Having started to read these opening lines, my youngest sat bolt upright and declared in no uncertain terms that I should stop reading immediately! Like I said, it's best to check whether the kids are enjoying a story. If they find it scary, however, they usually won't waste time in telling you.

Now I personally was gutted. I'd been looking forward to reading this charming tale again but of course, I had to be patient and eventually about 6 to 12 months later we were all ready to try again.

I'm pleased to report that this time we all very much enjoyed the magical adventures of Bilbo and Co. It really is quite special to watch their expressions, witnessing their imaginations take flight whilst answering their questions and listening to their story predictions! 

Now I'm hoping they will read its sequel 'Lord of the Rings' for themselves... Apparently, though, they've gotten wind of some young chap called Potter and simply must read the boy wizard's adventures first. 


5 Big Books for Little Kids on World Book Day

3. Shakespeare 

I know I said I don't hold back with big ideas and heavy culture but even I realise Shakespeare is stretching their delicate levels of concentration a bit too far.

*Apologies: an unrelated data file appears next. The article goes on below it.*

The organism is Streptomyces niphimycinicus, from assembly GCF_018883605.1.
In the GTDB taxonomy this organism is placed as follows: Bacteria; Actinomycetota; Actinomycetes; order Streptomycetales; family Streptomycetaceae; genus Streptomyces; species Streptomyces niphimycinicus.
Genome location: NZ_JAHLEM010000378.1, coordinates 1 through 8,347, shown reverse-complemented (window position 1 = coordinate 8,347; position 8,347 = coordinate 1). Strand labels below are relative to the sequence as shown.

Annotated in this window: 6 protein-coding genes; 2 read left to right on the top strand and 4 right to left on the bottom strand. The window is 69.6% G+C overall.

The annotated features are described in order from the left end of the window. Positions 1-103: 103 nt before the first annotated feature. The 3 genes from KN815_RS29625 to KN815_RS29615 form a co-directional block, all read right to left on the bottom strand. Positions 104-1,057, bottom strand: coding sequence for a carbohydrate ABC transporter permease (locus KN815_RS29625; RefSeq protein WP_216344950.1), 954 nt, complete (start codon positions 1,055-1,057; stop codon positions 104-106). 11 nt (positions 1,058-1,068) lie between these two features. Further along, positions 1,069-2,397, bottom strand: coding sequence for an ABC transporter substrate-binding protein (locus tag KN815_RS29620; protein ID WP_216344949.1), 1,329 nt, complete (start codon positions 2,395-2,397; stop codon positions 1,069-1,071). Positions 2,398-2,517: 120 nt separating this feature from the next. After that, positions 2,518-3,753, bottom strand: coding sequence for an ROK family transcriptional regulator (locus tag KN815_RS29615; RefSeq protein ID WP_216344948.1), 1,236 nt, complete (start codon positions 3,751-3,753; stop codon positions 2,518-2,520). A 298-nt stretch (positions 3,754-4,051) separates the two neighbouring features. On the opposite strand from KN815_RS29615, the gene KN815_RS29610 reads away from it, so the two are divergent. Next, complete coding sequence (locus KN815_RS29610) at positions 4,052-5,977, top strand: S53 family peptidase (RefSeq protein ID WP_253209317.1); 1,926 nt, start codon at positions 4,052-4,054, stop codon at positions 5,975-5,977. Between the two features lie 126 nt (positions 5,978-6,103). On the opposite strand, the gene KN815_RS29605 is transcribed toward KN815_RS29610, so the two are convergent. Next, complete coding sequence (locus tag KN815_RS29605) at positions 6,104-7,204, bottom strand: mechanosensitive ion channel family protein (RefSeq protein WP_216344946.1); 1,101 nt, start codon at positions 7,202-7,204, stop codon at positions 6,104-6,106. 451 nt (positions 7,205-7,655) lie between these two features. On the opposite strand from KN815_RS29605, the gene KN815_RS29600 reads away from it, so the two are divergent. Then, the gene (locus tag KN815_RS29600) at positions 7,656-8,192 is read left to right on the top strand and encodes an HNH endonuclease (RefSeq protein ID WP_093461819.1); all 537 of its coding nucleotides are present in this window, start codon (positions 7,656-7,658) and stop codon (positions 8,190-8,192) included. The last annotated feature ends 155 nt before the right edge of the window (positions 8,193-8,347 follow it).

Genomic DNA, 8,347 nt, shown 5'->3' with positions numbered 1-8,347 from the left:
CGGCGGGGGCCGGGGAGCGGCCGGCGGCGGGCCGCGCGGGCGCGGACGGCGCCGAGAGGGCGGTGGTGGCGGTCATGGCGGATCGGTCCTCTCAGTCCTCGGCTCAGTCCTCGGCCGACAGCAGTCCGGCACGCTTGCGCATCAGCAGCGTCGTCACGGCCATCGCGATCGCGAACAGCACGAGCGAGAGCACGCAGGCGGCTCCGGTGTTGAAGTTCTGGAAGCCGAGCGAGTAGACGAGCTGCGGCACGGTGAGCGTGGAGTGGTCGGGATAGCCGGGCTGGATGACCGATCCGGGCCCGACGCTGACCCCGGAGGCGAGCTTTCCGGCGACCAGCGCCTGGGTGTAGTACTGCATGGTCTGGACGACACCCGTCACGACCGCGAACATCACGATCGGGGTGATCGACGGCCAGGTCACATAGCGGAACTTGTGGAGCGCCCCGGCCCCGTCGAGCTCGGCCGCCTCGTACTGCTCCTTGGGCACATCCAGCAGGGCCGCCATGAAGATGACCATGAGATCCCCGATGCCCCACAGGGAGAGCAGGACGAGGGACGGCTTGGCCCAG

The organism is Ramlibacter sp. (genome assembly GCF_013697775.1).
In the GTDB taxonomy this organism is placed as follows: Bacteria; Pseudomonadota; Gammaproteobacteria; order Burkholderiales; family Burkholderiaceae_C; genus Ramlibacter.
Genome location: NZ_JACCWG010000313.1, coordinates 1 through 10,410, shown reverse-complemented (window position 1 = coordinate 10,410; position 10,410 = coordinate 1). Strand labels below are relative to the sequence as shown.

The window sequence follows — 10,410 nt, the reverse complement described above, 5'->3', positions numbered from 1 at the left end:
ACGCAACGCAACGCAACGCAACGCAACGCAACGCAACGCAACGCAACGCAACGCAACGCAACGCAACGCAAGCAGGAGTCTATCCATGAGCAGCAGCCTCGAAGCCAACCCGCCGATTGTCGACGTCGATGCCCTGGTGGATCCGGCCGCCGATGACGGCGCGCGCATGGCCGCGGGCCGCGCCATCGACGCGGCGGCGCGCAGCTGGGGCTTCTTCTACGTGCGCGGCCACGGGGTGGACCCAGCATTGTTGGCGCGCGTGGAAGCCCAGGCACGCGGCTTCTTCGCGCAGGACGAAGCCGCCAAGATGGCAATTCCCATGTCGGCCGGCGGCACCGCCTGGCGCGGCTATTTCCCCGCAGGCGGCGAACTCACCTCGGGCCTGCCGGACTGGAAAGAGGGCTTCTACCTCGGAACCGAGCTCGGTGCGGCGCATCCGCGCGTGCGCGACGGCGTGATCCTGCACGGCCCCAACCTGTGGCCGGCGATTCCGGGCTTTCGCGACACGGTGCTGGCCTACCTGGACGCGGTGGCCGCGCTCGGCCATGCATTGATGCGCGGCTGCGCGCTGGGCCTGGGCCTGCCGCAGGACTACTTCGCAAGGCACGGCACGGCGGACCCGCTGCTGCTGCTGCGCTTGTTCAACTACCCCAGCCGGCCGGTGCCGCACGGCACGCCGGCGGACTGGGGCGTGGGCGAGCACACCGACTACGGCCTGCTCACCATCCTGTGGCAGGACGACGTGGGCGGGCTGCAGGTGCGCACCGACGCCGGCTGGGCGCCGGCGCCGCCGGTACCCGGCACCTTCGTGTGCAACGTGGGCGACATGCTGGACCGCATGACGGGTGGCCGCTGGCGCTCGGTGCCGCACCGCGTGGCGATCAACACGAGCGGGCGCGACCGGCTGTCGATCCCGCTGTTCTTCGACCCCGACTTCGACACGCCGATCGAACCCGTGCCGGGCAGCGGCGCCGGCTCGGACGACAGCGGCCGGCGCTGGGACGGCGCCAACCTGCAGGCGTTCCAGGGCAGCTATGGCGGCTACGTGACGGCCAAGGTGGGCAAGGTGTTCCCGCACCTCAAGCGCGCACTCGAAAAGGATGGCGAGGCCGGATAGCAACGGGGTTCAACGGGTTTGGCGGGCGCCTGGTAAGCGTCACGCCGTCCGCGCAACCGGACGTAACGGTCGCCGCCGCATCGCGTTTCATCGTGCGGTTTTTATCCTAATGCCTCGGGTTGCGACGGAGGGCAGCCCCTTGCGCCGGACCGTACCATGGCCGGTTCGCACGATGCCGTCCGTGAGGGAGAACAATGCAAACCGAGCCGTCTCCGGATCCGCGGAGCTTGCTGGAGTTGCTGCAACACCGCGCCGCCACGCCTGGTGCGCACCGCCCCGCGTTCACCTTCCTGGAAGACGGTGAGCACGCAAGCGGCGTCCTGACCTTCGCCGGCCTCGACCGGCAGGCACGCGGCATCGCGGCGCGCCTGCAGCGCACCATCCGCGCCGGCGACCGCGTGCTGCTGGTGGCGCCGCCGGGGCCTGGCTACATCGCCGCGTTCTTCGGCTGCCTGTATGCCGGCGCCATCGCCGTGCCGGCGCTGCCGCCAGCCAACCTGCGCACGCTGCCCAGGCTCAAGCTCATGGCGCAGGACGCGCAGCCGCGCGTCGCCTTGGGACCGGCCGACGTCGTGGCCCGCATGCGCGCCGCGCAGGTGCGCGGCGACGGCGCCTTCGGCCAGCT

However, imagine my delight when a family friend alerted us to the existence of a child-friendly box set where many of the great Bards classics have been simplified into what is (hopefully) a gateway into hardcore literature... Knowledge equals power!

We worked our way through them quite quickly, usually, one story split over two nights and the boys loved them. It'll be interesting to see if they remember any of it when it comes to secondary school education. They still teach Shakespeare right?

5 Big Books for Little Kids on World Book Day

4. Mr Men & Dr Seuss

Some nights, when the boys have been thoroughly walked and are slumped in bed with heavy lids, Shakespeare just doesn't cut the mustard! On such occasions, I revert to these tried and tested collections of sweet-natured classics. Guaranteed to gently lull your cherubs off to sleep with a great big soppy smile on their face... Sometimes daddy too!

5 Big Books for Little Kids on World Book Day

5. Candide

While most classical literature like Shakespeare might have to be edited into something a child can readily understand and appreciate, there are rare exceptions where this needn't be the case.

Candide (translates as 'Optimism') is a short story written in the Middle Ages by revered philosopher Voltaire (this guy was so cool that the Age of Enlightenment is commonly referred to as the Age of Voltaire!) and tells of a young man's global quest for the meaning of life.